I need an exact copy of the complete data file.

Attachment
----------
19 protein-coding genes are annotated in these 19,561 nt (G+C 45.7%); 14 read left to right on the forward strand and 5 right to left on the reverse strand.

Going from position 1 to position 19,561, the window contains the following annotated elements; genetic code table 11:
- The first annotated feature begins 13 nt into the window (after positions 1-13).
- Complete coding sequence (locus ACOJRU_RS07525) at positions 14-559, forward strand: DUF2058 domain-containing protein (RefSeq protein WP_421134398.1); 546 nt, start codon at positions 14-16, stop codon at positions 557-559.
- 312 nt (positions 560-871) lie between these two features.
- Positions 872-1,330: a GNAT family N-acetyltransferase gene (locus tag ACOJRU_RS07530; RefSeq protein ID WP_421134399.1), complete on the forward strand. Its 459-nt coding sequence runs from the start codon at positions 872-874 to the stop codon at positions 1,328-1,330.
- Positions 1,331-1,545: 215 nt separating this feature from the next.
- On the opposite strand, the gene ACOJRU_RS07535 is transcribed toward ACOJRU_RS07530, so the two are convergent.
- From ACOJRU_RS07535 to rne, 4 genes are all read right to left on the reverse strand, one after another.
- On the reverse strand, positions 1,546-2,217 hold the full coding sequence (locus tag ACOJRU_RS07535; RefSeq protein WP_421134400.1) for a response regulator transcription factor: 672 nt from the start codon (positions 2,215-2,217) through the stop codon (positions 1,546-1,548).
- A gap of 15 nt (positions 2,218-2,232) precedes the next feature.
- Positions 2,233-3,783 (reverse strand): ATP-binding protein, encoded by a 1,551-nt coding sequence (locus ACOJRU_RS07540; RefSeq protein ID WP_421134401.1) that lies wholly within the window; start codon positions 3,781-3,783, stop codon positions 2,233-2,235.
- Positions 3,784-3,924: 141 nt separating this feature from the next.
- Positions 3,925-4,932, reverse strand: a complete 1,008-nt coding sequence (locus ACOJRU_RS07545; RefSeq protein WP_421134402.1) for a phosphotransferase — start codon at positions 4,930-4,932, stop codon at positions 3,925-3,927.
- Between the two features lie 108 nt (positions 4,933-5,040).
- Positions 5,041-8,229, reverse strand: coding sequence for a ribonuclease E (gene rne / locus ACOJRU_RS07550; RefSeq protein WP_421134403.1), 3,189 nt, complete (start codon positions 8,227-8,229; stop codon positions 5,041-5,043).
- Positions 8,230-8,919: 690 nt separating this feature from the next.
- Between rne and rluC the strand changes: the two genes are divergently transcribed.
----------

19 protein-coding genes are annotated in these 19,561 nt (G+C 45.7%); 14 read left to right on the forward strand and 5 right to left on the reverse strand.

Going from position 1 to position 19,561, the window contains the following annotated elements; genetic code table 11:
- The first annotated feature begins 13 nt into the window (after positions 1-13).
- Complete coding sequence (locus ACOJRU_RS07525) at positions 14-559, forward strand: DUF2058 domain-containing protein (RefSeq protein WP_421134398.1); 546 nt, start codon at positions 14-16, stop codon at positions 557-559.
- 312 nt (positions 560-871) lie between these two features.
- Positions 872-1,330: a GNAT family N-acetyltransferase gene (locus tag ACOJRU_RS07530; RefSeq protein ID WP_421134399.1), complete on the forward strand. Its 459-nt coding sequence runs from the start codon at positions 872-874 to the stop codon at positions 1,328-1,330.
- Positions 1,331-1,545: 215 nt separating this feature from the next.
- On the opposite strand, the gene ACOJRU_RS07535 is transcribed toward ACOJRU_RS07530, so the two are convergent.
- From ACOJRU_RS07535 to rne, 4 genes are all read right to left on the reverse strand, one after another.
- On the reverse strand, positions 1,546-2,217 hold the full coding sequence (locus tag ACOJRU_RS07535; RefSeq protein WP_421134400.1) for a response regulator transcription factor: 672 nt from the start codon (positions 2,215-2,217) through the stop codon (positions 1,546-1,548).
- A gap of 15 nt (positions 2,218-2,232) precedes the next feature.
- Positions 2,233-3,783 (reverse strand): ATP-binding protein, encoded by a 1,551-nt coding sequence (locus ACOJRU_RS07540; RefSeq protein ID WP_421134401.1) that lies wholly within the window; start codon positions 3,781-3,783, stop codon positions 2,233-2,235.
- Positions 3,784-3,924: 141 nt separating this feature from the next.
- Positions 3,925-4,932, reverse strand: a complete 1,008-nt coding sequence (locus ACOJRU_RS07545; RefSeq protein WP_421134402.1) for a phosphotransferase — start codon at positions 4,930-4,932, stop codon at positions 3,925-3,927.
- Between the two features lie 108 nt (positions 4,933-5,040).
- Positions 5,041-8,229, reverse strand: coding sequence for a ribonuclease E (gene rne / locus ACOJRU_RS07550; RefSeq protein WP_421134403.1), 3,189 nt, complete (start codon positions 8,227-8,229; stop codon positions 5,041-5,043).
- Positions 8,230-8,919: 690 nt separating this feature from the next.
- Between rne and rluC the strand changes: the two genes are divergently transcribed.